#BigDataWeek London

So, on Thursday I attended BigDataWeek in London just down from Liverpool St. Station. This was the conference that we tied up this weeks Pentaho London usergroup with as well so we both shared some attention and advertising.  Cunning eh?

Anyway herewith follows my brain dump / brief summary / key points from the tech stream. Yes – Tech stream only, I’ll not apologise for that!

So – A quick brain dump:

Shazam

  • Very clever data driven marketing
  • Amazing insights
  • Good numbers of people using it – Surprised.
  • Integration with FB advertising, Twitter integration on the way. Enables them to build a “discussion” with a brand.

Worldpay

  • A very familiar secure datalake story – Hortonworks this time.
  • Use your CC 3 times, and worldpay will by then have your details. ~47% of all uk transactions.
  • 36M trx/day
  • Explicit policy to exploit open source
  • Team of 30
  • 18 months, in production
  • Ability to burst to cloud (double tokenisation). Great idea!
  • Disks never leave the data center. Security obsessed!
  • Aim to have 70% permies, 10% consultancy, and 20% contractors. Not at those levels yet
  • Lots of history from legacy systems still to load
  • 56 nodes, 20 cores, 12 x 4tb disks, 256gb ram. etc.

Barclays

  • This was interesting – Looking at graphs for recommendations. It’s the opposite of a recent project I worked on 🙂
  • They look at expected degrees of separation between businesses.
  • Insane number of paths – becomes a massive matrix
  • Some results surprising and not really believable
  • They didn’t seem to know who they would sell this data to. Audience asked twice.
  • Spark. No graph DB. Using a pagerank algo in there too somehow.

Google data platform

  • Looked a the streetview dataset – initially done for a laugh, but then with image recognition came a tonne of new opportunities
  • Ability to do massive crunching like that at scale and low cost
  • Pay only for what you need.
  • bigquery now supports full SQL hurrah.  need to try this against mondrian…
  • Interesting discussion on dealing with the ever problematic issue of late arriving data in a streaming system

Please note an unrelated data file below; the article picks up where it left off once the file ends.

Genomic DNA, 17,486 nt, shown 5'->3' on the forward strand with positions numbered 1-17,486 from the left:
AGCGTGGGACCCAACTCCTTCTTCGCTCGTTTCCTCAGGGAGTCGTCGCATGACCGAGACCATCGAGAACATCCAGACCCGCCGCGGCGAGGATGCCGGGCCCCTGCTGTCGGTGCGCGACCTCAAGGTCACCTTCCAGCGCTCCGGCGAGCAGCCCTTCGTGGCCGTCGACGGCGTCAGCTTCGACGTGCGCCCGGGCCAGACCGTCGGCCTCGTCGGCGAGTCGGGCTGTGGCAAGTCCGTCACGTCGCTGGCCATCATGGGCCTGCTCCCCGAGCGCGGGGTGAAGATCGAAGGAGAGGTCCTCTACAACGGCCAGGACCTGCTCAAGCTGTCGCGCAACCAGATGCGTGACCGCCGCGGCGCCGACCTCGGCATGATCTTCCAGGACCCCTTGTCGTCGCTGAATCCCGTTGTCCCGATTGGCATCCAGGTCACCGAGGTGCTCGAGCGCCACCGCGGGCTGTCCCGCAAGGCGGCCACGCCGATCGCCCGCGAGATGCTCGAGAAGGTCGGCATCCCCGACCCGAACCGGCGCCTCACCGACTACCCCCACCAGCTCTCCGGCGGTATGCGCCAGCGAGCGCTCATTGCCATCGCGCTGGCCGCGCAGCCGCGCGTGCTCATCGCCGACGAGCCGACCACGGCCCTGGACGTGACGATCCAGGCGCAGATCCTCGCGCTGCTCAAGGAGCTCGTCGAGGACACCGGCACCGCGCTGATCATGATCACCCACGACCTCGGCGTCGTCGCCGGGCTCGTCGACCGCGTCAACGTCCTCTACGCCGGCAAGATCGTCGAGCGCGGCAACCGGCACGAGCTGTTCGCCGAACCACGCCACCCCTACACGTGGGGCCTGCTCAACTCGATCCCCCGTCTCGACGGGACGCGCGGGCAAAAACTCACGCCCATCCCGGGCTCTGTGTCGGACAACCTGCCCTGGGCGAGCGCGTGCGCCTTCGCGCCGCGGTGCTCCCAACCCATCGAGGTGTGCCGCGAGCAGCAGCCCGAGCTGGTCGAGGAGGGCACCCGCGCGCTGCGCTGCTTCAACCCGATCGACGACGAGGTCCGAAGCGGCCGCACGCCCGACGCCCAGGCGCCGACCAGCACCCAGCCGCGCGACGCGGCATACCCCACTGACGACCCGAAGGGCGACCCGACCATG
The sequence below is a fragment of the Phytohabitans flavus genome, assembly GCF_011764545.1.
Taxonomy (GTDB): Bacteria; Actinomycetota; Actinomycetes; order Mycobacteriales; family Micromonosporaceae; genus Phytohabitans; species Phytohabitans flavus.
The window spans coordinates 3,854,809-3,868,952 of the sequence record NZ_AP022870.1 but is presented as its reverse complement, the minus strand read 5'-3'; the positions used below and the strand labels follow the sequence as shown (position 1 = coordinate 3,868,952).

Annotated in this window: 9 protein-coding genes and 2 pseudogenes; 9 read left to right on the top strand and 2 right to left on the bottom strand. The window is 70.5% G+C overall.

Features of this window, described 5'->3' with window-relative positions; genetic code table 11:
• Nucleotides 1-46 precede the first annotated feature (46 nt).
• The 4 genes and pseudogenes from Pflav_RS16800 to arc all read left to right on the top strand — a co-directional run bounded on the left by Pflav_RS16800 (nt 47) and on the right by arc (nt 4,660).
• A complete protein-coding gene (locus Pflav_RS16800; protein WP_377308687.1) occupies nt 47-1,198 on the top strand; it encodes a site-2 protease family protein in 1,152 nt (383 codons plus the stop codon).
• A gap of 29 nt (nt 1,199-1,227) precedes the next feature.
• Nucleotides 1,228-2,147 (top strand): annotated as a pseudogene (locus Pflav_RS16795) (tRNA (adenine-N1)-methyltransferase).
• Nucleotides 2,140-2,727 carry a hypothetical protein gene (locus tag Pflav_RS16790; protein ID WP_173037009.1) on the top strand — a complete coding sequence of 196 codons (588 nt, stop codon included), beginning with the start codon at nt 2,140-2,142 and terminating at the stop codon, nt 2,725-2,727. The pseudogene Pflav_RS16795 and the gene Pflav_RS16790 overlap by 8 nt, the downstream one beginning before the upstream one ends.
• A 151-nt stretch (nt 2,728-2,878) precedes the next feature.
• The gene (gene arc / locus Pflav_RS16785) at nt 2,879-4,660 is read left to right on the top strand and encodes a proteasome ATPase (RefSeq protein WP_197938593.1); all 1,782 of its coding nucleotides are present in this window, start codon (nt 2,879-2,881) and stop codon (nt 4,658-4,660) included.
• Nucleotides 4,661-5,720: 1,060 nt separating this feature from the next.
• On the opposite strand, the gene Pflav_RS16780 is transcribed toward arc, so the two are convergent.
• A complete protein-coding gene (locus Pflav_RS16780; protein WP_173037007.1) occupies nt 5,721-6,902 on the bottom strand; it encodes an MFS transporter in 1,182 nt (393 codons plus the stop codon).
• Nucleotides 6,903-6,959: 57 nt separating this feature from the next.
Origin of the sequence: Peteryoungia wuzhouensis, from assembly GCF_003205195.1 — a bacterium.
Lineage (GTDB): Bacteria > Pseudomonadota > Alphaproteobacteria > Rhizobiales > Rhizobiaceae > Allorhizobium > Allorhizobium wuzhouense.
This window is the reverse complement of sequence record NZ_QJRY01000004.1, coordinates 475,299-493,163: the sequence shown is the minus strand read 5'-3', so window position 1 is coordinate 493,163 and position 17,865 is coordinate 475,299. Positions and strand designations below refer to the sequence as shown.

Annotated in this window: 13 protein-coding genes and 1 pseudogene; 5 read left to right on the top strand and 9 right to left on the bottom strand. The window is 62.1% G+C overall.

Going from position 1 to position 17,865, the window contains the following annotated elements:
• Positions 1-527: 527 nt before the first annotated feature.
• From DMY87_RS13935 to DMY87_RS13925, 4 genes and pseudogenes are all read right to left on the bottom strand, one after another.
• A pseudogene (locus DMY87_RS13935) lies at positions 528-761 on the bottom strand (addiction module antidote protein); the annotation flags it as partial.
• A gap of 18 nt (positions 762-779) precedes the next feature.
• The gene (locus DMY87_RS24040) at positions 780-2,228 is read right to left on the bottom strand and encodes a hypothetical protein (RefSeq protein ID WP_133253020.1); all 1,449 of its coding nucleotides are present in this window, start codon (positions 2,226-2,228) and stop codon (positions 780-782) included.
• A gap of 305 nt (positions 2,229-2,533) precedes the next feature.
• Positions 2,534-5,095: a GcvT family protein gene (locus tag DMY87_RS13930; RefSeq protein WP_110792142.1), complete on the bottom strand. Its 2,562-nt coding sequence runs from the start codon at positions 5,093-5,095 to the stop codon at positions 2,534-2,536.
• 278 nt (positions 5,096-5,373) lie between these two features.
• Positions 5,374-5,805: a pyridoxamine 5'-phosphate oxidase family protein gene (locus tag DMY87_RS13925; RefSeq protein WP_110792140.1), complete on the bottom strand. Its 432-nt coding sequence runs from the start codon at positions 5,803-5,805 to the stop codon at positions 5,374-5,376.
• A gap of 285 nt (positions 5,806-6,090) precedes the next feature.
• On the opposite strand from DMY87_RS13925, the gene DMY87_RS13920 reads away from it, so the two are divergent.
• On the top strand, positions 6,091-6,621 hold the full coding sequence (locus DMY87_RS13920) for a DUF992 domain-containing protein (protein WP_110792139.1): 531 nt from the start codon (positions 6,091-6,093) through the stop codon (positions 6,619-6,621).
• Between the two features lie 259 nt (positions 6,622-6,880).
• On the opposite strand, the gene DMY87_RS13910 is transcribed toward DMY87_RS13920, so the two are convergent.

• beam – batch AND stream.
  • mentioned loads of DI tools, inc Talend and various commercial ones.
  • spark cluster can be spun up in 90s.
  • good point about the history of google went from publishing papers, to then making those services available, and now doing both at the same time.

Smart Cities

  • @JonnyVoon
  • A great talk. Sadly he was up against a blockchain talk in the other room so a lot of people left.
  • It’s time to focus on the present
  • Buzzword bingo gives you the excuse to forget about the why
  • Example of the @seesense_cc (?) smart bikelight.
  • There is something called the London Datastore – This seems worth checking out! ***

Bigstep / Ansible

  • 2 minutes, you can have your services deployed on bare metal. (faster)
  • Pay per second. Usual AAS stuff
  • Usual full app stacks available.
  • Interesting use of the “tree” unix command.
  • Safe scale down – ability to evict data from data nodes before shutting them down.
  • Unclear how they handle security, how do they securely wipe that data?
  • Unclear architecture diagrams
  • Lots of good learnings (see their slides)

Skyscanner Data Quality

  • The only talk of many at this event on data quality. That is not good!
  • Must define confidence in your numbers
  • Must measure quality
  • Huge costs are associated with bad data quality.
  • github.com/Quartz/bad-data-guide
  • They push all validation failures into it’s own topic so they can be fixed and re-published

Facebook

  • After lunch the tech room was re-invigorated and raring to go again!
  • Working on the “workplace” product which was originally an internal facebook tool
  • Scalable metrics platform
  • Bemoaning lack of open source data integration tools until recently. Seriously? Are facebook devs not allowed to use google?
  • Daily/Monthly accounting
  • Lots of standardised metrics.
  • Good metrics are not necessarily trivial to understand.
  • They’re hiring!
  • As the facebook ETL framework is not opensourced, they’re unlikely to opensource the metric framework
  • No screenshots. Boo.
  • They move fast – Faster even that a startup (Guy had startup experience)

TFL

  • This was very interesting. Lots of legacy systems, lack of visibility of data, and massive political challenges
  • Road space management
  • Still using lots of RDBMS
  • Pressure to publish data
  • Relying on opening data and letting integrators do the rest.  IMHO this is risky and in the past i’ve seen it not work at all – but times change..
  • 14K traffic sensors, at 4hz.  400M events/day
  • Use a lot of R and have a vibrant community of users